She’s pushing a cart through the grocery store at warp speed, a toddler trailing behind her spilling a box of cereal on the floor, another hanging, head perpendicular to the floor, from the seat, wailing at the top of his lungs.
She’s sitting two tables away from you at the restaurant, screaming baby thrusting the blanket from his head as she struggles to nurse in the most discreet way possible.
She’s parked in the spot closest to the park entrance, and as she’s buckling one youngster into his car seat, another is zipping out the door open on the other side of her minivan, coming thisclose to being hit by your car.
You’ve seen her. You’ve rolled your eyes. You’ve gritted your teeth. You’ve judged her.
Maybe it’s because you have never been her. Or maybe you have, but it’s been so long that you can’t remember, that your own parenting foibles have disappeared in a cloudy haze of hindsight. The passage of time makes us all better parents than we were in the moment.
What it doesn’t do – at least not often enough — is make us better humans.
A better human would see beyond the spilled cereal to the bags beneath the mother’s eyes and remember what it was like to go 54 days on about 54 hours of sleep.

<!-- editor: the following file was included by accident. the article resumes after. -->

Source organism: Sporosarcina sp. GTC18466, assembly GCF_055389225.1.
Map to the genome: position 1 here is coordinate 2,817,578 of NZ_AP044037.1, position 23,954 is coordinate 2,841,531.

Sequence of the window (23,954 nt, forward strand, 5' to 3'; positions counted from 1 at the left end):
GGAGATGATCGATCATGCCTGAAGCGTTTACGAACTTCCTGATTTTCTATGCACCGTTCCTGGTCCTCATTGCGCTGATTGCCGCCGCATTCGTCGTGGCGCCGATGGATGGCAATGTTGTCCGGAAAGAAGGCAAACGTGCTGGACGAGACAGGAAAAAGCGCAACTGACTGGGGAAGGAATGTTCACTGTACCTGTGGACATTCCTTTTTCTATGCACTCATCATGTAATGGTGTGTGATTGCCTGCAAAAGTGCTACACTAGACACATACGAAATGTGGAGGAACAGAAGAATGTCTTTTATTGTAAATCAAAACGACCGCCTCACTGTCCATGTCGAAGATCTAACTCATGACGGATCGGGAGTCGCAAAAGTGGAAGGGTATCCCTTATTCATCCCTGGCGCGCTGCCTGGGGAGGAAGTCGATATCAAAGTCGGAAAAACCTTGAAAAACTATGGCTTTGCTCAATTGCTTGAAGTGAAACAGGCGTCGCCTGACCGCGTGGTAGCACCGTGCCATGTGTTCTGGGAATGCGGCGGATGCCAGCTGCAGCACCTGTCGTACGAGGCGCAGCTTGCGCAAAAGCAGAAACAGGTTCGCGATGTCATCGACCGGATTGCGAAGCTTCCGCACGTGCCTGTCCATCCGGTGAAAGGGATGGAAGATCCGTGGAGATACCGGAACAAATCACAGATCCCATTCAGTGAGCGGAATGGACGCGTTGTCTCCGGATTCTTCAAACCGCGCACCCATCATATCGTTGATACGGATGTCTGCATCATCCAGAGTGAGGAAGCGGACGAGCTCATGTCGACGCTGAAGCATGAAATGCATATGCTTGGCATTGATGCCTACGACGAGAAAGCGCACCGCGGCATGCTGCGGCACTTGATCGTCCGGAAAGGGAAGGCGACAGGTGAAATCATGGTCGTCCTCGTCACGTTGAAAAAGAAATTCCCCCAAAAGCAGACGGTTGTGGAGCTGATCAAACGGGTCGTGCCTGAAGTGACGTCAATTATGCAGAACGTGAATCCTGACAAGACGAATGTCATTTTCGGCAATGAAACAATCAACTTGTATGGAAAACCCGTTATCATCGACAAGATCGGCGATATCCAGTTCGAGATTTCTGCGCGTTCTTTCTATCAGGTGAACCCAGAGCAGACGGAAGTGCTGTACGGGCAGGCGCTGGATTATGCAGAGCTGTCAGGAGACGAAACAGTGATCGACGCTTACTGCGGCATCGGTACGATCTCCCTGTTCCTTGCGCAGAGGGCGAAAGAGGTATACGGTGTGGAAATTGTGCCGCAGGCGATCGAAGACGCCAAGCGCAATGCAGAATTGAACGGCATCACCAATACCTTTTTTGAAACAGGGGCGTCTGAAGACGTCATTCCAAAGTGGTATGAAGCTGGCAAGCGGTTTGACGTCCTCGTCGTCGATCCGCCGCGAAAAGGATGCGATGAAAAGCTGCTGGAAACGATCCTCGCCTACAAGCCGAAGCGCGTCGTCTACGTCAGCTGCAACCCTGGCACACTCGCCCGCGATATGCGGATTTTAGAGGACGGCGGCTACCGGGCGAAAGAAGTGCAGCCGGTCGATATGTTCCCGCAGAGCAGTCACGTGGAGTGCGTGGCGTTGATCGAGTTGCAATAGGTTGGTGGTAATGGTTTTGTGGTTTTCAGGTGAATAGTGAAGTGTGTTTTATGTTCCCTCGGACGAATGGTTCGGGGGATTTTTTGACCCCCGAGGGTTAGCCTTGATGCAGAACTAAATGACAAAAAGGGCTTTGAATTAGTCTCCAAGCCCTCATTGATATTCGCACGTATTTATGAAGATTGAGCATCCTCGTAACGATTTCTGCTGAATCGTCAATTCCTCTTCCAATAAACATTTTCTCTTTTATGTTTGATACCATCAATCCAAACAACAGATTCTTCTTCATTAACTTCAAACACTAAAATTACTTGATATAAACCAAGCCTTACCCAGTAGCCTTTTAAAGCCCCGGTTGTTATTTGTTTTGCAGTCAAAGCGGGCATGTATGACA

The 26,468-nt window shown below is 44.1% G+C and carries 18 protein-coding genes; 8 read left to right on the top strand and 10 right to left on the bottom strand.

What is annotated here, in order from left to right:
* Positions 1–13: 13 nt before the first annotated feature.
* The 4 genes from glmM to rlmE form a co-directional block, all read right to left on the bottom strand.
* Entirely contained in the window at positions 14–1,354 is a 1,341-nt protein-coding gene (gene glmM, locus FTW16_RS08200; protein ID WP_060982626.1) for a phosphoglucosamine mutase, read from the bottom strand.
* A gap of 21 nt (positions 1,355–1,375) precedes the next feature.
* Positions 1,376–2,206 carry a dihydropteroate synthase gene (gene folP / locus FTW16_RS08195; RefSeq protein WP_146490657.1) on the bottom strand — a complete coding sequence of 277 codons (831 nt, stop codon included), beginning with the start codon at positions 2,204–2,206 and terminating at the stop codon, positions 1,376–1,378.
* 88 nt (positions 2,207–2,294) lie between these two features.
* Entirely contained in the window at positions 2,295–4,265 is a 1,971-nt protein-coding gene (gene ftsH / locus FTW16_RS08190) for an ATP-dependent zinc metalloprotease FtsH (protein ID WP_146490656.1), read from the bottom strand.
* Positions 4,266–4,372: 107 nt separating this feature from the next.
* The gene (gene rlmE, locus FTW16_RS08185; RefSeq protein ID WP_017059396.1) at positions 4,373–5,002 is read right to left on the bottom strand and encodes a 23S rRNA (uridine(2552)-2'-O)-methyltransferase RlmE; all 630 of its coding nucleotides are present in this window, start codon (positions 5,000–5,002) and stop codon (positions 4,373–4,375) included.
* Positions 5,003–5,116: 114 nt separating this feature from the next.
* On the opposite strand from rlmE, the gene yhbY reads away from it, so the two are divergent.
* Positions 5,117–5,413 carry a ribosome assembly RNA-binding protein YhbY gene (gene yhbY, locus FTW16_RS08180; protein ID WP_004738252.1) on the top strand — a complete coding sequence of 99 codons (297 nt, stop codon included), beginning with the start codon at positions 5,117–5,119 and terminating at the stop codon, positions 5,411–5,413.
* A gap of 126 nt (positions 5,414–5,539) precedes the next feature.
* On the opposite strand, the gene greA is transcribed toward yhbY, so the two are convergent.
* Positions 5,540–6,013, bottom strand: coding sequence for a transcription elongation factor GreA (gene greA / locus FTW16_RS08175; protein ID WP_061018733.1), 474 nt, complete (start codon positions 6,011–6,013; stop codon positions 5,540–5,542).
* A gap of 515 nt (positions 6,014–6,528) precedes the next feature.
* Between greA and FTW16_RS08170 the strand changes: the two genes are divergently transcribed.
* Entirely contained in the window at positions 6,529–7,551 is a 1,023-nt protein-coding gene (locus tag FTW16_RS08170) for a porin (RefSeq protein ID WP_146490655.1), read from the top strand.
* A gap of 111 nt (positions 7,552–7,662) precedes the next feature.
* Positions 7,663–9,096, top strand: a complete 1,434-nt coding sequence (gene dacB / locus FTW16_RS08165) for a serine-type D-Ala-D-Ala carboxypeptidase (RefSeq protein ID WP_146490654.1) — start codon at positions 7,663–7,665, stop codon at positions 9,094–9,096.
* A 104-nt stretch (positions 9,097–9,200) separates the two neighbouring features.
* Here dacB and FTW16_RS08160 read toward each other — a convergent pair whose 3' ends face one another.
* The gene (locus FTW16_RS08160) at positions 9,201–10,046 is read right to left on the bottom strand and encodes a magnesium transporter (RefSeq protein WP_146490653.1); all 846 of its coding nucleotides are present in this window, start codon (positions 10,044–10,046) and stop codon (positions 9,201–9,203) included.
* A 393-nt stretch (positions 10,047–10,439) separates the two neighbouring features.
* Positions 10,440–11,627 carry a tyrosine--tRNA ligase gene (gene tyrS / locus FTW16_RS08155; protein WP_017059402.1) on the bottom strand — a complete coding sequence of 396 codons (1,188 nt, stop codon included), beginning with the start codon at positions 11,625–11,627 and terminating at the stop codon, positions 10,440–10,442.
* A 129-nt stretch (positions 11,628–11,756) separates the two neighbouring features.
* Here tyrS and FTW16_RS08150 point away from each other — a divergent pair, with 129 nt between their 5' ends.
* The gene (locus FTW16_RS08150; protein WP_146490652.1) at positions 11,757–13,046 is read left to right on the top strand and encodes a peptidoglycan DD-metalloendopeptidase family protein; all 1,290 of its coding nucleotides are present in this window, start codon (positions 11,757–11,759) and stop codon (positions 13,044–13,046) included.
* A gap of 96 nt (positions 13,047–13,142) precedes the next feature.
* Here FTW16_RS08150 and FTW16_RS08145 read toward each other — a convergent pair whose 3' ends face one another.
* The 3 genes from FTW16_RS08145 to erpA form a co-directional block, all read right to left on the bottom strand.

A better human would see the mother’s eyes darting around the room, terrified that someone might say something about her legally-protected right to breastfeed in public.
A better human would see the moment before the toddler hopped out of the van, that moment when she undid the buckle her mother had just tightened in a bid to keep her safe.
A better human would quietly scoop up that cereal. A better human would catch mom’s eye and offer a smile and a thumbs up. A better human would hold out a hand to that child running loose in the parking lot, and escort her safely to her frazzled mother.
This Mother’s Day, the ads will tell you that mothers need flowers. They need chocolate. They need jewelry. They need handmade cards and macaroni necklaces.
But what mothers need most, not just on Mother’s Day but all year round, is better humans.
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